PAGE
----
Electricity poles and lines lay toppled on the road after Hurricane Maria hit the eastern region of the island, in Humacao, Puerto Rico, Wednesday, Sept. 20, 2017. The strongest hurricane to hit Puerto Rico in more than 80 years destroyed hundreds of homes, knocked out power across the entire island and turned some streets into raging rivers in an onslaught that could plunge the U.S. territory deeper into financial crisis. (AP Photo/Carlos Giusti)

Electricity poles and lines lay toppled on the road after Hurricane Maria hit the eastern region of the island, in Humacao, Puerto Rico.  (AP)

Damages are seen in a supermarket after the area was hit by Hurricane Maria in Guayama, Puerto Rico September 20, 2017. REUTERS/Carlos Garcia Rawlins - RC147B4E6DA0

Damage seen in a supermarket after the area was hit by Hurricane Maria in Guayama, Puerto Rico September 20, 2017.  (REUTERS/Carlos Garcia Rawlins )

Outside a nearby apartment building, 40-year-old tourism company operator Adrian Pacheco told the AP how he spent eight hours in a stairwell huddled with 100 other residents when the hurricane ripped the storm shutters off his building and decimated three balconies.

"I think people didn't expect the storm to reach the point that it did," he said. "Since Irma never really happened, they thought Maria would be the same."

Janice Dean has your FoxCast>Video

National forecast for Thursday, September 21

Officials are unable to say when electricity would return on the island, which was already crumbling amid lack of maintenance and a dwindling staff even before the Hurricanes Irma and Maria knocked out power. Many now believe it will take weeks, if not months, to restore power.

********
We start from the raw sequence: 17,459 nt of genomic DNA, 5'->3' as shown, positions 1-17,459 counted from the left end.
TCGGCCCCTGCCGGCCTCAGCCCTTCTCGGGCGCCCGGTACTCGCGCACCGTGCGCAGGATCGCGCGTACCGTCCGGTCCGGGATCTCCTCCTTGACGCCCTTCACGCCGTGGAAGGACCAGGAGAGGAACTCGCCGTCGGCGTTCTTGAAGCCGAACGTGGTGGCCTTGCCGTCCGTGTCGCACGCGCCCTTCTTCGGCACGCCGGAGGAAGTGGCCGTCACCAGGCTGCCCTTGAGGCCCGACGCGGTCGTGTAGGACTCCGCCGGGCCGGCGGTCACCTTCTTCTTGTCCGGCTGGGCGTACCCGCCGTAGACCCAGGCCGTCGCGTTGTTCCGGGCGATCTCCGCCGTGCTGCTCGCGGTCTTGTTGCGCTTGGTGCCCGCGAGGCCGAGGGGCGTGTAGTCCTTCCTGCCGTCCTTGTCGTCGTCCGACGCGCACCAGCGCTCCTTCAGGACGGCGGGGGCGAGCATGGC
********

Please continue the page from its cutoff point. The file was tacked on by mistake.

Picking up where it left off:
President Donald Trump approved a disaster declaration for Puerto Rico early Thursday after Maria slammed into the U.S. territory. The declaration makes federal funding available to Puerto Ricans affected by the storm.

On the northern part of the island, the mayor of one coastal town said he received reports of one area losing 80 percent of the homes in the area. 

Catano Mayor Felix Delgado said the small fishing community near the San Juan Bay was inundated with more than 4 feet of storm surge from Maria.

Delgado told ElNuevoDía.com "this generation is going to play to build the new Catano."

Maria 11am track

Hurricane Maria's forecast track.  (MyFoxHurricane.com)

As of now, Maria poses no immediate threat to the U.S. mainland. The long-range forecast showed the storm out in the Atlantic Ocean hundreds of miles off the Georgia-South Carolina coast by Monday morning.

#HurricaneMaria is now over water again, back to a major hurricane. We'll still have to watch over the next few days. @foxandfriends pic.twitter.com/IXzoHCn724

— Janice Dean (@JaniceDean) September 21, 2017

“Residents across the Mid-Atlantic and Northeast coast will still need to monitor Maria's path, although it looks likely the storm will stay offshore,” Dean said Thursday.

The Associated Press contributed to this report.

This is source I found from another site, main source you can find in last paragraph

Source : http://www.foxnews.com/us/2017/09/21/hurricane-maria-leaves-puerto-rico-powerless-at-least-15-dead-on-dominica.html

performing

Constricted

Hurricane Maria leaves Puerto Rico powerless, at least 15 dead on Dominica
Lack of funding forces small town roads to revert to gravel
As a stunned Puerto Rico seeks to rebuild, here are ways you can help
Syrians fear new turmoil in Raqqa once ISIS is defeated
Insight: Syrians fear new Raqqa turmoil once Islamic State is defeated
What comes after Daesh defeat in Raqqa?
The chaos after the storm: Thousands of devastated families face eight months away from their homes after they were ruined by flooding as insurers prepare for payouts of £ ...
Insight: Syrians fear new Raqqa turmoil once Islamic State is defeated | Reuters